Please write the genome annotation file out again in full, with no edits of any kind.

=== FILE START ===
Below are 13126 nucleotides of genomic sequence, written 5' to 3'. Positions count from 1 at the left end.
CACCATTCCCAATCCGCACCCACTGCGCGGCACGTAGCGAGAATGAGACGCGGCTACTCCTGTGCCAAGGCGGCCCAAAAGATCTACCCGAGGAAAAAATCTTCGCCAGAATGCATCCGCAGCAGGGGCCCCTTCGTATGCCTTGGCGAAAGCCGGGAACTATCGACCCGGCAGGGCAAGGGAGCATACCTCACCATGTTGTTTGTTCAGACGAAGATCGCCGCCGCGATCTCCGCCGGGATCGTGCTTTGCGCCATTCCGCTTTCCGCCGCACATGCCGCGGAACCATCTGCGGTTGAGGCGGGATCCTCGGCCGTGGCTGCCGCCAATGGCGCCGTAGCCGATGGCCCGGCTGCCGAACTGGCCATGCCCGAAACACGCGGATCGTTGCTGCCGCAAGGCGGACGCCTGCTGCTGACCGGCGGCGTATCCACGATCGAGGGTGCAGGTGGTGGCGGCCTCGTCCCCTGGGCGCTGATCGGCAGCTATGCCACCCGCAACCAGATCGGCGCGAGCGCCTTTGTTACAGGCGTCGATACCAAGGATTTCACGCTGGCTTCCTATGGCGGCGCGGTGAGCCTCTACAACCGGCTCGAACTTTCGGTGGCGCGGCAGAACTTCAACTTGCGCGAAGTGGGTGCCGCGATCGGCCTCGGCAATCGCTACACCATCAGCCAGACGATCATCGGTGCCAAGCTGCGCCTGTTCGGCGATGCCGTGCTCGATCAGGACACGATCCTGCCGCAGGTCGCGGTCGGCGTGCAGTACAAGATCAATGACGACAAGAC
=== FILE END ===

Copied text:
Below are 13126 nucleotides of genomic sequence, written 5' to 3'. Positions count from 1 at the left end.
CACCATTCCCAATCCGCACCCACTGCGCGGCACGTAGCGAGAATGAGACGCGGCTACTCCTGTGCCAAGGCGGCCCAAAAGATCTACCCGAGGAAAAAATCTTCGCCAGAATGCATCCGCAGCAGGGGCCCCTTCGTATGCCTTGGCGAAAGCCGGGAACTATCGACCCGGCAGGGCAAGGGAGCATACCTCACCATGTTGTTTGTTCAGACGAAGATCGCCGCCGCGATCTCCGCCGGGATCGTGCTTTGCGCCATTCCGCTTTCCGCCGCACATGCCGCGGAACCATCTGCGGTTGAGGCGGGATCCTCGGCCGTGGCTGCCGCCAATGGCGCCGTAGCCGATGGCCCGGCTGCCGAACTGGCCATGCCCGAAACACGCGGATCGTTGCTGCCGCAAGGCGGACGCCTGCTGCTGACCGGCGGCGTATCCACGATCGAGGGTGCAGGTGGTGGCGGCCTCGTCCCCTGGGCGCTGATCGGCAGCTATGCCACCCGCAACCAGATCGGCGCGAGCGCCTTTGTTACAGGCGTCGATACCAAGGATTTCACGCTGGCTTCCTATGGCGGCGCGGTGAGCCTCTACAACCGGCTCGAACTTTCGGTGGCGCGGCAGAACTTCAACTTGCGCGAAGTGGGTGCCGCGATCGGCCTCGGCAATCGCTACACCATCAGCCAGACGATCATCGGTGCCAAGCTGCGCCTGTTCGGCGATGCCGTGCTCGATCAGGACACGATCCTGCCGCAGGTCGCGGTCGGCGTGCAGTACAAGATCAATGACGACAAGAC